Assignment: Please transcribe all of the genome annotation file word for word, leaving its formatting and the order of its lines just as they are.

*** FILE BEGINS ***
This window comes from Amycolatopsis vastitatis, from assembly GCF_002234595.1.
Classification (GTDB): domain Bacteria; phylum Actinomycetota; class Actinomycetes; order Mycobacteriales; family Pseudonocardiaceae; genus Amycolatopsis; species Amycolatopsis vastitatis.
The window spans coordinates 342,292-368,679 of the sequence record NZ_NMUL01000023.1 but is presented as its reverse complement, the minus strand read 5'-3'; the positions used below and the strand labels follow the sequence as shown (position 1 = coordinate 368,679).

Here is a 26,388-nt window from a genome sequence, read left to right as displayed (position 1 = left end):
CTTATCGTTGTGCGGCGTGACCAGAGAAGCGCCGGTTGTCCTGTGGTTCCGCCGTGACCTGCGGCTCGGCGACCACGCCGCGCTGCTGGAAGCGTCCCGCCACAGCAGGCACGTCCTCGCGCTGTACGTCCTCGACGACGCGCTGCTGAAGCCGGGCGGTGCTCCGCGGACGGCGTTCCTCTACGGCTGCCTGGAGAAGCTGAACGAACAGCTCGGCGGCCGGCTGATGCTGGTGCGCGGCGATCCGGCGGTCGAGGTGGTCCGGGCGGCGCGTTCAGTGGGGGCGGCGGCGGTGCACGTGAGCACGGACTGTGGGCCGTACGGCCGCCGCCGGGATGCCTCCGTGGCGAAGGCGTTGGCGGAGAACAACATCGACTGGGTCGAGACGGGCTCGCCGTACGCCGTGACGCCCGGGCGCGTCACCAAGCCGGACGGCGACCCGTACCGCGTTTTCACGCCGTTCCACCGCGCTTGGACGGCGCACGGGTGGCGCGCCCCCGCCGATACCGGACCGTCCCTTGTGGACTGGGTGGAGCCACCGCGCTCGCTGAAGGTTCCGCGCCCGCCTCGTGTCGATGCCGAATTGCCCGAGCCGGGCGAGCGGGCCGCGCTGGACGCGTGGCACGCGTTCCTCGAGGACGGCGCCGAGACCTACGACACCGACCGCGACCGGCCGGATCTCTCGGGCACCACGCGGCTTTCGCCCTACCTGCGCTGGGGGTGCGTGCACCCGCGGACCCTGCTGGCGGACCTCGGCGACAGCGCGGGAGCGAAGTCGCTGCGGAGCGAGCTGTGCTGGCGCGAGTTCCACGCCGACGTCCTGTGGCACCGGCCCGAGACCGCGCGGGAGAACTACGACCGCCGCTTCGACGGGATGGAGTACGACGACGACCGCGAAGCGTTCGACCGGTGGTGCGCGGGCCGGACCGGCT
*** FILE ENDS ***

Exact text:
This window comes from Amycolatopsis vastitatis, from assembly GCF_002234595.1.
Classification (GTDB): domain Bacteria; phylum Actinomycetota; class Actinomycetes; order Mycobacteriales; family Pseudonocardiaceae; genus Amycolatopsis; species Amycolatopsis vastitatis.
The window spans coordinates 342,292-368,679 of the sequence record NZ_NMUL01000023.1 but is presented as its reverse complement, the minus strand read 5'-3'; the positions used below and the strand labels follow the sequence as shown (position 1 = coordinate 368,679).

Here is a 26,388-nt window from a genome sequence, read left to right as displayed (position 1 = left end):
CTTATCGTTGTGCGGCGTGACCAGAGAAGCGCCGGTTGTCCTGTGGTTCCGCCGTGACCTGCGGCTCGGCGACCACGCCGCGCTGCTGGAAGCGTCCCGCCACAGCAGGCACGTCCTCGCGCTGTACGTCCTCGACGACGCGCTGCTGAAGCCGGGCGGTGCTCCGCGGACGGCGTTCCTCTACGGCTGCCTGGAGAAGCTGAACGAACAGCTCGGCGGCCGGCTGATGCTGGTGCGCGGCGATCCGGCGGTCGAGGTGGTCCGGGCGGCGCGTTCAGTGGGGGCGGCGGCGGTGCACGTGAGCACGGACTGTGGGCCGTACGGCCGCCGCCGGGATGCCTCCGTGGCGAAGGCGTTGGCGGAGAACAACATCGACTGGGTCGAGACGGGCTCGCCGTACGCCGTGACGCCCGGGCGCGTCACCAAGCCGGACGGCGACCCGTACCGCGTTTTCACGCCGTTCCACCGCGCTTGGACGGCGCACGGGTGGCGCGCCCCCGCCGATACCGGACCGTCCCTTGTGGACTGGGTGGAGCCACCGCGCTCGCTGAAGGTTCCGCGCCCGCCTCGTGTCGATGCCGAATTGCCCGAGCCGGGCGAGCGGGCCGCGCTGGACGCGTGGCACGCGTTCCTCGAGGACGGCGCCGAGACCTACGACACCGACCGCGACCGGCCGGATCTCTCGGGCACCACGCGGCTTTCGCCCTACCTGCGCTGGGGGTGCGTGCACCCGCGGACCCTGCTGGCGGACCTCGGCGACAGCGCGGGAGCGAAGTCGCTGCGGAGCGAGCTGTGCTGGCGCGAGTTCCACGCCGACGTCCTGTGGCACCGGCCCGAGACCGCGCGGGAGAACTACGACCGCCGCTTCGACGGGATGGAGTACGACGACGACCGCGAAGCGTTCGACCGGTGGTGCGCGGGCCGGACCGGCT